The ultimate plaything for the world’s super rich, superyachts are becoming bigger and more lavish each year as billionaires strive to outdo one another
For any self-respecting multibillionaire, it is important to be able to show to the rest of the world just how lavishly wealthy you are. While cars, palaces, jewellery and football clubs might be signifiers of considerable wealth, these days it seems anybody worth a few hundred million euros can get their hands on such things. To truly announce to the world – and, most importantly, other billionaires – that you have arrived, there can be only one luxury investment: a yacht. Or, to be more precise, a superyacht.
The ultimate sign that someone has reached the upper echelons of the world’s wealthiest, superyachts come in varying degrees of size and extravagance. And, in spite of its rarefied appeal, the industry is seemingly more competitive than all others. Each year, it seems, new superyachts are announced, all designed with increasingly dazzling features that will make anybody that bought one just 12 months previously go lobster-red with embarrassed inadequacy.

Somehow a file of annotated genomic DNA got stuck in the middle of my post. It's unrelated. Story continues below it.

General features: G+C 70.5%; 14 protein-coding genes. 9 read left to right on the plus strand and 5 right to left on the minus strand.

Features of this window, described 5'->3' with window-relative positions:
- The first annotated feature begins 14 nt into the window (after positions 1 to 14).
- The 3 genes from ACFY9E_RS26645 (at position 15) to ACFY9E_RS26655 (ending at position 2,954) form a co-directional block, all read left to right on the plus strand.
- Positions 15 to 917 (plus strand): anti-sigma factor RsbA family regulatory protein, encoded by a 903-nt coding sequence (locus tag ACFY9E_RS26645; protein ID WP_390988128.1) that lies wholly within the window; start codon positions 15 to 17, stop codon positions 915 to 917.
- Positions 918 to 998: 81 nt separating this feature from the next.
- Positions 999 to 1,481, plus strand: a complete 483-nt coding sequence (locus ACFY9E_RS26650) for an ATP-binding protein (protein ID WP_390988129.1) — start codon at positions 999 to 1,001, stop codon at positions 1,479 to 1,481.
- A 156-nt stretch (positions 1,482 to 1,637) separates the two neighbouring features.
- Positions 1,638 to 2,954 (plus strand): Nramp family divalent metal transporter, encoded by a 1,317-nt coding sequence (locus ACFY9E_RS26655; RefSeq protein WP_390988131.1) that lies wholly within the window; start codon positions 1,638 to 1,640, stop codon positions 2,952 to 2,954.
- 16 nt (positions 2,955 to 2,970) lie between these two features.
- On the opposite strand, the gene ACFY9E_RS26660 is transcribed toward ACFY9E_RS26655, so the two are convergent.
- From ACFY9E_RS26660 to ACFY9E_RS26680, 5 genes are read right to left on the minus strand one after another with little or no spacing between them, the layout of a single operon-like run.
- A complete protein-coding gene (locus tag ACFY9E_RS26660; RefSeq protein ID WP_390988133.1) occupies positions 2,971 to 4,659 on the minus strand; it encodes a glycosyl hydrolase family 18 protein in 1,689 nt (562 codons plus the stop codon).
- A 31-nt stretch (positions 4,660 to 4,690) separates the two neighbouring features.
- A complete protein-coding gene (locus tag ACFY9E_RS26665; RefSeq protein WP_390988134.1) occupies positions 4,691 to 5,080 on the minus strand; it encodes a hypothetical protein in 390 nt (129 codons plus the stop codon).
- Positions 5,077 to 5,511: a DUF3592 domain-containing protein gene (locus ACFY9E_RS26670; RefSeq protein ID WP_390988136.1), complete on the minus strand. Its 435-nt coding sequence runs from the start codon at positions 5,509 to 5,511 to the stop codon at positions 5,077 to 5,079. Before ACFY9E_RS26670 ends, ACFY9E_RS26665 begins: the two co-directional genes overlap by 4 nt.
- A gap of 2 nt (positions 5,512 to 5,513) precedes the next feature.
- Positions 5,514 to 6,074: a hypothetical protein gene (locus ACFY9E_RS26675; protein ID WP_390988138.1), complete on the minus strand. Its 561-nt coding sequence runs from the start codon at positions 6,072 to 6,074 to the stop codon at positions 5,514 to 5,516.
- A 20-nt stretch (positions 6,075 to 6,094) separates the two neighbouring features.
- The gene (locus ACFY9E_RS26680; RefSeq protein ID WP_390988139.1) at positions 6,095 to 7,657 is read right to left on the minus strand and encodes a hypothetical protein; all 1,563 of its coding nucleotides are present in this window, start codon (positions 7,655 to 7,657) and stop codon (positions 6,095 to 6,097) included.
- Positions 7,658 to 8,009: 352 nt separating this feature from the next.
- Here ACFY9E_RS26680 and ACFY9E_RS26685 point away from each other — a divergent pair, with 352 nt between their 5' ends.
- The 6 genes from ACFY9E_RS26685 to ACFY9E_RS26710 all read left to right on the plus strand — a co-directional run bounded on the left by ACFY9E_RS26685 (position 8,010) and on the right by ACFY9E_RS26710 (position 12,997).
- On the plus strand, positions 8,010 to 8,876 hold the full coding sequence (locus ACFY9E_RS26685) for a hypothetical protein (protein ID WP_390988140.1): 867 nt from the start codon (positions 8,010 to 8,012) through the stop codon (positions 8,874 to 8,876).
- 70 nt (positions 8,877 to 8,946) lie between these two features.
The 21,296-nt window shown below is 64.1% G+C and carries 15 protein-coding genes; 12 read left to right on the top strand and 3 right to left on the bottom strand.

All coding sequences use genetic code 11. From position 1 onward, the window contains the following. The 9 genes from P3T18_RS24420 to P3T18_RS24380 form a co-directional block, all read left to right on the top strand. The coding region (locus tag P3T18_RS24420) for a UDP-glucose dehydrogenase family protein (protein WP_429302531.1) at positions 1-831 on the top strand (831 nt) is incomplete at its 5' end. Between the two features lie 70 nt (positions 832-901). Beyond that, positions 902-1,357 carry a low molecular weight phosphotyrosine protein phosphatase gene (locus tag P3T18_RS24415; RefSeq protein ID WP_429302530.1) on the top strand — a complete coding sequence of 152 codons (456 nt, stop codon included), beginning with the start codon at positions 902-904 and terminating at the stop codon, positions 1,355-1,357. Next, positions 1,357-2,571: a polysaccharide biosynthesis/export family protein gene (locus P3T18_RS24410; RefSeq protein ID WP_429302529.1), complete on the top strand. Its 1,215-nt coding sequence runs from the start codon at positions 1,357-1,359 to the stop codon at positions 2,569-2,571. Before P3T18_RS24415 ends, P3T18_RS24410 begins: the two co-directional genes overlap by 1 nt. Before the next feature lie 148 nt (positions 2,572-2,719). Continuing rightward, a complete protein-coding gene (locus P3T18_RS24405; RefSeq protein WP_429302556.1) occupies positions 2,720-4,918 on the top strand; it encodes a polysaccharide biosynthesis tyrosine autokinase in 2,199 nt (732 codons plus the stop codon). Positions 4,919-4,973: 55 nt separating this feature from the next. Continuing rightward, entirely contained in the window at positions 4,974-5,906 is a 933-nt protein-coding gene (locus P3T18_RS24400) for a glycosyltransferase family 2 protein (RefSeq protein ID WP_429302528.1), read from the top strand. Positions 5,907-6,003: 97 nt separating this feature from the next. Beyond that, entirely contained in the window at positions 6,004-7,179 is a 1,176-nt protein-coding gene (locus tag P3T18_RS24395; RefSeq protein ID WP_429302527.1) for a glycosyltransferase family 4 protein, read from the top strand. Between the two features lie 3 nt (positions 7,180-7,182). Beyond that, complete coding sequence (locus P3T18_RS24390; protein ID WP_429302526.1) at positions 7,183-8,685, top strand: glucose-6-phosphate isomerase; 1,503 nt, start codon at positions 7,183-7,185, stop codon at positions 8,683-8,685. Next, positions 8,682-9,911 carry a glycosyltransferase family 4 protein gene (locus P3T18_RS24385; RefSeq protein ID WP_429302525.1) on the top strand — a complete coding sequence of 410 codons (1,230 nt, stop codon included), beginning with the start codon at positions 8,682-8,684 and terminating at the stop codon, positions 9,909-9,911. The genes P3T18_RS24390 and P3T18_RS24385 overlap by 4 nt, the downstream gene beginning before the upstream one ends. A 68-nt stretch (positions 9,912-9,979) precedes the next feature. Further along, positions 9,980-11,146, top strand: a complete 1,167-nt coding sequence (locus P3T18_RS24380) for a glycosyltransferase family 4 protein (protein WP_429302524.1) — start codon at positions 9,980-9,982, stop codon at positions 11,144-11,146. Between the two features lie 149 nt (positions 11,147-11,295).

Superyachts have changed in size dramatically over the last few decades. In 1999, when industry magazine Boat International published its list of the top 100 yachts, the smallest was 44.83m long. Today, the same spot is occupied by a yacht a little under double that length, at 78.2m.
There are a number of types of superyacht, but they fall broadly into two categories – sailing and motored. The most famous sailing luxury yacht is The Maltese Falcon, which was launched in Malta in 2006. Commissioned and previously owned by US investor Tom Perkins, the ship is one of the largest sailing yachts in the world, at 88m in length. It was eventually sold in 2009 to Elena Ambrosiadou, the founder of Cypriot hedge fund IKOS. However, it is soon to be surpassed by Sailing Yacht A, which is a sailing yacht commissioned by Russian billionaire Andrey Melnichenko. It will be 147m in length and has been under construction since 2012.
Melnichenko, who made his fortune from banking and the steel industry, is also the owner of the motor yacht A, which is known as one of the most iconic in the world. A modernist 119m vessel, the $300m yacht was launched in 2008 and is one of the largest in the world. It has drawn serious attention from commentators, with opinion deeply split. Some have dubbed it ‘the most loved and loathed ship on the sea’.
Some of the world’s wealthiest people own vast superyachts, completely designed to their own specifications. While most of them are extremely secretive about their possessions, there are a few notable examples of extremely wealthy people publicly flaunting their huge superyachts. These include many of the world’s tech entrepreneurs of the last 30 years. Microsoft co-founder Paul Allen owns the 126m superyacht Octopus, while one of the last things Apple founder Steve Jobs helped to design was his €100m, 79m superyacht Venus. Oracle Corporation founder Larry Ellison, worth a reported $56.2bn, owns the 138m Rising Sun, which cost over $200m to build.